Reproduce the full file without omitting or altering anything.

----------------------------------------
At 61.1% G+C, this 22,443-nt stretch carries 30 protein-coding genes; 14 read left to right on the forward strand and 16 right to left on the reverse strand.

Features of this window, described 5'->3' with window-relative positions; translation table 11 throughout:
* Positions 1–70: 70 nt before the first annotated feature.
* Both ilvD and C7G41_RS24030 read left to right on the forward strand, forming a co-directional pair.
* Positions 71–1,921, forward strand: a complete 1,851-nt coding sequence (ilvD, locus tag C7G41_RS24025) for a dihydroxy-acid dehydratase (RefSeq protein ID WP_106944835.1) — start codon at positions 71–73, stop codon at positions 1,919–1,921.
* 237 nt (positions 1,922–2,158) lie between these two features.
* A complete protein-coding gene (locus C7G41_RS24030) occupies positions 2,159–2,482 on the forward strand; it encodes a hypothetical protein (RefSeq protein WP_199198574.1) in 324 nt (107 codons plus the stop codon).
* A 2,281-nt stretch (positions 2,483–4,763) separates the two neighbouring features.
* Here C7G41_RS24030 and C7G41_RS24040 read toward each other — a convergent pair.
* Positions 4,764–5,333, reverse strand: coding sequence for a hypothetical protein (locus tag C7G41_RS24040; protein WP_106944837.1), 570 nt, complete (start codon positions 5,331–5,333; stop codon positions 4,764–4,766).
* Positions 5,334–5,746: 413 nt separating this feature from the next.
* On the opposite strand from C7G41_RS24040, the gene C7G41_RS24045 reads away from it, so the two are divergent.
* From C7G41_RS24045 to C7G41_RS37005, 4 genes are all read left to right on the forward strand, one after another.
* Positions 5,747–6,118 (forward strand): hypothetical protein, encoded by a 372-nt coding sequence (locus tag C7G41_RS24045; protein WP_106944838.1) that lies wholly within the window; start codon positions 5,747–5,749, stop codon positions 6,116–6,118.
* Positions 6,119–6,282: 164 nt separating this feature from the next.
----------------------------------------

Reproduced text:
At 61.1% G+C, this 22,443-nt stretch carries 30 protein-coding genes; 14 read left to right on the forward strand and 16 right to left on the reverse strand.

Features of this window, described 5'->3' with window-relative positions; translation table 11 throughout:
* Positions 1–70: 70 nt before the first annotated feature.
* Both ilvD and C7G41_RS24030 read left to right on the forward strand, forming a co-directional pair.
* Positions 71–1,921, forward strand: a complete 1,851-nt coding sequence (ilvD, locus tag C7G41_RS24025) for a dihydroxy-acid dehydratase (RefSeq protein ID WP_106944835.1) — start codon at positions 71–73, stop codon at positions 1,919–1,921.
* 237 nt (positions 1,922–2,158) lie between these two features.
* A complete protein-coding gene (locus C7G41_RS24030) occupies positions 2,159–2,482 on the forward strand; it encodes a hypothetical protein (RefSeq protein WP_199198574.1) in 324 nt (107 codons plus the stop codon).
* A 2,281-nt stretch (positions 2,483–4,763) separates the two neighbouring features.
* Here C7G41_RS24030 and C7G41_RS24040 read toward each other — a convergent pair.
* Positions 4,764–5,333, reverse strand: coding sequence for a hypothetical protein (locus tag C7G41_RS24040; protein WP_106944837.1), 570 nt, complete (start codon positions 5,331–5,333; stop codon positions 4,764–4,766).
* Positions 5,334–5,746: 413 nt separating this feature from the next.
* On the opposite strand from C7G41_RS24040, the gene C7G41_RS24045 reads away from it, so the two are divergent.
* From C7G41_RS24045 to C7G41_RS37005, 4 genes are all read left to right on the forward strand, one after another.
* Positions 5,747–6,118 (forward strand): hypothetical protein, encoded by a 372-nt coding sequence (locus tag C7G41_RS24045; protein WP_106944838.1) that lies wholly within the window; start codon positions 5,747–5,749, stop codon positions 6,116–6,118.
* Positions 6,119–6,282: 164 nt separating this feature from the next.